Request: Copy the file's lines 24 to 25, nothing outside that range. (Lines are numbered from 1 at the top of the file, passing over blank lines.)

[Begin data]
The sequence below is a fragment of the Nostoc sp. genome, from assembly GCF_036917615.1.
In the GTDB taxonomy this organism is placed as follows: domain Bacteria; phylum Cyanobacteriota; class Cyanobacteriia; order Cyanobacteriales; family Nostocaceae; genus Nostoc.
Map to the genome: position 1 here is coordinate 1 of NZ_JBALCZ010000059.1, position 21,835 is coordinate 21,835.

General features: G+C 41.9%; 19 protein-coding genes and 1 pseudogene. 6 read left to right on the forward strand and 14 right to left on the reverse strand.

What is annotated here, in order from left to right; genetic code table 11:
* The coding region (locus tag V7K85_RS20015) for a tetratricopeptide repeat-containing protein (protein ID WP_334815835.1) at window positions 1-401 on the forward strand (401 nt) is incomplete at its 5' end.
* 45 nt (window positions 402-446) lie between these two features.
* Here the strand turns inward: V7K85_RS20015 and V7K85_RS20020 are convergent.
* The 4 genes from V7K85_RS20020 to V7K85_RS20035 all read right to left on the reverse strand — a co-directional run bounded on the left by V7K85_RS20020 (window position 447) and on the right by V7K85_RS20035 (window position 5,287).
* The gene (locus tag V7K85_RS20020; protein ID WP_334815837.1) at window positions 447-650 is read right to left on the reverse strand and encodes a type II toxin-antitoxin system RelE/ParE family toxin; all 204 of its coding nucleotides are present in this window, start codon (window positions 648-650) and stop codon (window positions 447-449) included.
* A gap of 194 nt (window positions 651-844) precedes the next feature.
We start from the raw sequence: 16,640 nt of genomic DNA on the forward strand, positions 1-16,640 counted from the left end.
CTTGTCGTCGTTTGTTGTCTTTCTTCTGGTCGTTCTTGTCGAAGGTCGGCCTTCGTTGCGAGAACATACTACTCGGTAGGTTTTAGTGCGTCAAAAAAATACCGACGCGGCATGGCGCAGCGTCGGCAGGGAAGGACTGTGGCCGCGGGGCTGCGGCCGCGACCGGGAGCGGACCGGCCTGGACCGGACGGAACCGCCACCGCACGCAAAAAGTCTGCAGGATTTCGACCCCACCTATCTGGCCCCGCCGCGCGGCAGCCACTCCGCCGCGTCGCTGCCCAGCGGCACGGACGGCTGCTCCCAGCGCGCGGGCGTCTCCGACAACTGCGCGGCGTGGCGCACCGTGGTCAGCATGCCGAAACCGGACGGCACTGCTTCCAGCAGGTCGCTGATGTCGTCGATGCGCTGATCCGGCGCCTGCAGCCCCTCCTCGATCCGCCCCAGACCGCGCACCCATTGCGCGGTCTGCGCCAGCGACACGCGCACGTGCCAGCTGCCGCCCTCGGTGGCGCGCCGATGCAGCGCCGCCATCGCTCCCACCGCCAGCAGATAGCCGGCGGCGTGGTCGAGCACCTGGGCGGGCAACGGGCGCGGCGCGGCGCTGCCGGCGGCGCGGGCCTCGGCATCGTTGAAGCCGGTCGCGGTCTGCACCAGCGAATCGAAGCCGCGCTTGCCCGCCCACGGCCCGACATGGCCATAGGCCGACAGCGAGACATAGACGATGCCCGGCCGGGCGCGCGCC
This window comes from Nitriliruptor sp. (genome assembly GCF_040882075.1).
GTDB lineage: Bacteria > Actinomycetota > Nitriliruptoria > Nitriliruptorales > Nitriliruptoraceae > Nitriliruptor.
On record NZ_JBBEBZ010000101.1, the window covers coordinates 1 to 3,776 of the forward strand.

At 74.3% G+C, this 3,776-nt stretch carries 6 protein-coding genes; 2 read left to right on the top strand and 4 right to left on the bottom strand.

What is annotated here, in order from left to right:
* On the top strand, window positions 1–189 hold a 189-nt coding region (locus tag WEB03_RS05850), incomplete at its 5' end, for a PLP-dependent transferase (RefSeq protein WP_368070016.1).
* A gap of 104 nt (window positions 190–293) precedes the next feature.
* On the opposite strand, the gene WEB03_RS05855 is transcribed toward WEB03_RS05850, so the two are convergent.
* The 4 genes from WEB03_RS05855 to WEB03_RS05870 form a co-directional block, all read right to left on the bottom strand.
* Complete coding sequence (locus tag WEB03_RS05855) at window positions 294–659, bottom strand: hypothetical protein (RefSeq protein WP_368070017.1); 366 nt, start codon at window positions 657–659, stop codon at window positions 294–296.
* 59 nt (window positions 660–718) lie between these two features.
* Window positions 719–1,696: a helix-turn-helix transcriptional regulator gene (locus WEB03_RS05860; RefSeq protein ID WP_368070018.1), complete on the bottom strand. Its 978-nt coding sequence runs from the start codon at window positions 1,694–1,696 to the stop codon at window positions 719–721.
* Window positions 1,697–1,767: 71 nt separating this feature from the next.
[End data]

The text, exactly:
* 59 nt (window positions 660–718) lie between these two features.
* Window positions 719–1,696: a helix-turn-helix transcriptional regulator gene (locus WEB03_RS05860; RefSeq protein ID WP_368070018.1), complete on the bottom strand. Its 978-nt coding sequence runs from the start codon at window positions 1,694–1,696 to the stop codon at window positions 719–721.